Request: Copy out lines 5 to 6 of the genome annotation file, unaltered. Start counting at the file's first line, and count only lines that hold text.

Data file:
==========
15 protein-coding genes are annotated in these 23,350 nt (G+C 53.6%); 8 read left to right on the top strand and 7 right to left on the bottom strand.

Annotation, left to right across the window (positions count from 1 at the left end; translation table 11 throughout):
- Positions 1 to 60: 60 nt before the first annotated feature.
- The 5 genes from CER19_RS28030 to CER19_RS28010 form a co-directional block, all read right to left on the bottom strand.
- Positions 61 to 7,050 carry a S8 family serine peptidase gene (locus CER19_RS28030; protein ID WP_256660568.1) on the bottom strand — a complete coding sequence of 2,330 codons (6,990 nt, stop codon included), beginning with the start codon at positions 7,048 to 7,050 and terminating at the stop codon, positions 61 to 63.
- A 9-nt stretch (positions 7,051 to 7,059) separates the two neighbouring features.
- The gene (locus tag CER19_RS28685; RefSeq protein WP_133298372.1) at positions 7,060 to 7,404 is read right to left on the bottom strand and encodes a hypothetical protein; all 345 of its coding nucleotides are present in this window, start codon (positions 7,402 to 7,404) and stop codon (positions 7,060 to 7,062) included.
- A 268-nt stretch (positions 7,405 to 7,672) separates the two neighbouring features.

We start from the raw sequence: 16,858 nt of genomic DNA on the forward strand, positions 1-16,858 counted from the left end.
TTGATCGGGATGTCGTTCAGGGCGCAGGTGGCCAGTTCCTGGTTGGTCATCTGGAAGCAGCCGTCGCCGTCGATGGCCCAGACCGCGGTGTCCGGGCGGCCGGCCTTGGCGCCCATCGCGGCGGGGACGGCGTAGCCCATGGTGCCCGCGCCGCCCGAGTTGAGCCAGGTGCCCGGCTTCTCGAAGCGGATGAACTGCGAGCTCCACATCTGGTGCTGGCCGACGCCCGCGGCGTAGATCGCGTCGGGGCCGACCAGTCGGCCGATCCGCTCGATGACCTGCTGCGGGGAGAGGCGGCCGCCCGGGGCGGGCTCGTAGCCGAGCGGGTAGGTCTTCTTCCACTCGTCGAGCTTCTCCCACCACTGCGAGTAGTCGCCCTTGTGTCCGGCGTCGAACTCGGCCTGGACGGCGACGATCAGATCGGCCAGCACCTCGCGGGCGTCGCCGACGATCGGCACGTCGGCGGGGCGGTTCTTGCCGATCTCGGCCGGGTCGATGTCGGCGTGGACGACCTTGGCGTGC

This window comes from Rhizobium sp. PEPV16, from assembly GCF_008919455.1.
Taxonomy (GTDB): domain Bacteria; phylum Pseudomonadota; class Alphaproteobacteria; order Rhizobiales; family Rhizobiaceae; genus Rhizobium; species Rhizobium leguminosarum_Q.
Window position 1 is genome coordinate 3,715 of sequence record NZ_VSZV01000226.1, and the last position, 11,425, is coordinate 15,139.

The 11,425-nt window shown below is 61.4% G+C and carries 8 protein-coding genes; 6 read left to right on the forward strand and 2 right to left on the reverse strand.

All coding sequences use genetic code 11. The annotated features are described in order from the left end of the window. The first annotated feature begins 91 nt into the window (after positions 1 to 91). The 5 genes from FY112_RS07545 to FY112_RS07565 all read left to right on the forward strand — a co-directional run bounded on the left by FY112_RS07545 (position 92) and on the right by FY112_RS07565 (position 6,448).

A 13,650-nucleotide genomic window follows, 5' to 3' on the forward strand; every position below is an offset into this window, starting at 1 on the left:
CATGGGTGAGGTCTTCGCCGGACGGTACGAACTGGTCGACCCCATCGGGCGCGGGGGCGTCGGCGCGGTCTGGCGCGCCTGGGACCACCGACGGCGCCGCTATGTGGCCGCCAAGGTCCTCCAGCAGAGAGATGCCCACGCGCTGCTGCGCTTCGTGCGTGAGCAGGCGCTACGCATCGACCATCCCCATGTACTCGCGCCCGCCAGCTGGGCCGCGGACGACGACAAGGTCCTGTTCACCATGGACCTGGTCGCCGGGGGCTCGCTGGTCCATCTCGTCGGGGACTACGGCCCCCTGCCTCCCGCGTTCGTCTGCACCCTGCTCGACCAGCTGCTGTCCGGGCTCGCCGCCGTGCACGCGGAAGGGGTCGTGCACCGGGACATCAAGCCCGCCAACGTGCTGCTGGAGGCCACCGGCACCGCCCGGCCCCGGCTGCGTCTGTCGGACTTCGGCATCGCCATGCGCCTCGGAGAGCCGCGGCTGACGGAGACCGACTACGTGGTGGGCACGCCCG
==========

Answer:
- Positions 61 to 7,050 carry a S8 family serine peptidase gene (locus CER19_RS28030; protein ID WP_256660568.1) on the bottom strand — a complete coding sequence of 2,330 codons (6,990 nt, stop codon included), beginning with the start codon at positions 7,048 to 7,050 and terminating at the stop codon, positions 61 to 63.
- A 9-nt stretch (positions 7,051 to 7,059) separates the two neighbouring features.